Team of Researchers Awarded Four-Year Grant under the Collaborative Research in Computational Neuroscience (CRCNS) Program

A team of researchers from the Clark School and two other colleges on campus has been awarded a four-year grant under the Collaborative Research in Computational Neuroscience (CRCNS) program, run jointly by NSF and NIH.

Professor Cynthia Moss (Psychology/ISR) is the principal investigator for the new four-year, $1.3 million grant, "Innovative Technologies Inspired by Biosonar." Co-PIs for this grant are Assistant Professor Timothy Horiuchi (ECE/ISR), Professor P.S. Krishnaprasad (ECE/ISR), Professor Shihab Shamma (ECE/ISR) and and ISR-affiliated Assistant Professor Jonathan Simon (ECE/Biology). The project aims to advance understanding of the transformation of sensory information to motor commands for adaptive behaviors such as tracking, reaching, grasping and steering around obstacles in the natural environment.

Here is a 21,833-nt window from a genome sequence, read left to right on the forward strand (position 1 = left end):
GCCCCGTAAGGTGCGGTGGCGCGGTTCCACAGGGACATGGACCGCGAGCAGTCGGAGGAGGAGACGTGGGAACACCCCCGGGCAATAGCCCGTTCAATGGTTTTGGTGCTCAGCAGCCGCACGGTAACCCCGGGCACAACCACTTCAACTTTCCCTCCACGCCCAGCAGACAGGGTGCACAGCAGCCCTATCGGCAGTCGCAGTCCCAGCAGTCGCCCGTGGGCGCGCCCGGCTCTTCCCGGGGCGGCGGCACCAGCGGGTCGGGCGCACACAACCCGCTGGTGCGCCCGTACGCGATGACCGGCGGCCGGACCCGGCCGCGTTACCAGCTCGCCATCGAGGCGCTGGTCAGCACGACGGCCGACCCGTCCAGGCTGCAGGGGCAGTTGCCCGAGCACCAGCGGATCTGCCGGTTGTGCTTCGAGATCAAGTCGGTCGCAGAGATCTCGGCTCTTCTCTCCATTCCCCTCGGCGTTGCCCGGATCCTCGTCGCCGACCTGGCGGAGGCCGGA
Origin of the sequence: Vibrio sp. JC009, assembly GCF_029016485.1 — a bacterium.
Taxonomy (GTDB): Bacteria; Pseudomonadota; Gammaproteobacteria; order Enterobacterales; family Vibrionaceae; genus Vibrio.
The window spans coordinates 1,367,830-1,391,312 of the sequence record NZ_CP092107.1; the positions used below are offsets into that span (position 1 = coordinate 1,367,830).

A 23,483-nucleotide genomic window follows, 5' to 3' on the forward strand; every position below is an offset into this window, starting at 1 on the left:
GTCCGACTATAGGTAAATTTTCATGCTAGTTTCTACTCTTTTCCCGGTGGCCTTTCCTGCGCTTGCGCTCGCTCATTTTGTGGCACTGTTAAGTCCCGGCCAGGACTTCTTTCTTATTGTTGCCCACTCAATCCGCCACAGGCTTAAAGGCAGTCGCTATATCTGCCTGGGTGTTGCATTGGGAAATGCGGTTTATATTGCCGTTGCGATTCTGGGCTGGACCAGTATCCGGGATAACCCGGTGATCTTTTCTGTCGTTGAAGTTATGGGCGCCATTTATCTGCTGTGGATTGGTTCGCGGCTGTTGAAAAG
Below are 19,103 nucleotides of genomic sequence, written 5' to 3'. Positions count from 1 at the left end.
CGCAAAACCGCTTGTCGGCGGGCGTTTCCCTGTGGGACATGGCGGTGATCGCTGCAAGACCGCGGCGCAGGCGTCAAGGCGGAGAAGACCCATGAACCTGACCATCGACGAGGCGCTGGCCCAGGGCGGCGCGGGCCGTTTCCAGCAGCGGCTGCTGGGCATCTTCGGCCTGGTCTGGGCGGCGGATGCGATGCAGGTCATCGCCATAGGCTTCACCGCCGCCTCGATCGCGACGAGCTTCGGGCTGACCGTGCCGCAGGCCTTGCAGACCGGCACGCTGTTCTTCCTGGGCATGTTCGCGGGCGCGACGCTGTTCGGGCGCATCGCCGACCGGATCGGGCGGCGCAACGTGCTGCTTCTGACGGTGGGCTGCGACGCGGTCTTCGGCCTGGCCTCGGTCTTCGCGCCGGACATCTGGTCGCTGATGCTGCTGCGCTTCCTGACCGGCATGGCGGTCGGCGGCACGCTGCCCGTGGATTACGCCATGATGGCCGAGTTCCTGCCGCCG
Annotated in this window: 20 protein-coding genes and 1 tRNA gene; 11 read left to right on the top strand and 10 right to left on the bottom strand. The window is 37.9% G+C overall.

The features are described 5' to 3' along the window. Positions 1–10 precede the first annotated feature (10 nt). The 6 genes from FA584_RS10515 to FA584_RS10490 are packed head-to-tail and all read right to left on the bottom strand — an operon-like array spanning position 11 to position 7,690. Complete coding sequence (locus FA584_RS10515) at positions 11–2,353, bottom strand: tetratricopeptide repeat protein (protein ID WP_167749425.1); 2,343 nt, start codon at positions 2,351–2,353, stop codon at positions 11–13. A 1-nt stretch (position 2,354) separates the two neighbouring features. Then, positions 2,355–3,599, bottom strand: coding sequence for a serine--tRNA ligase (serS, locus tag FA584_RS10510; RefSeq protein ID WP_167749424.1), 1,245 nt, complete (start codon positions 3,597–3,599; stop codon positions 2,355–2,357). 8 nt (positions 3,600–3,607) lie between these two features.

A more complete understanding of the computations supporting these vital functions of the nervous system will facilitate treatment and rehabilitation when they fail to develop normally or break down through disease. The echolocating bat will be used as a model system because it exhibits rich but well-defined adaptive motor patterns that indicate changing behavioral states. This interdisiplinary project brings together biology, neural recording telemetry, and control systems in novel and important ways.

This grant in the NSF/NIH Collaborative Research in Computational Neuroscience (CRCNS) program is funded by the National Institute of Biomedical Imaging and Bioengineering.

Published August 15, 2004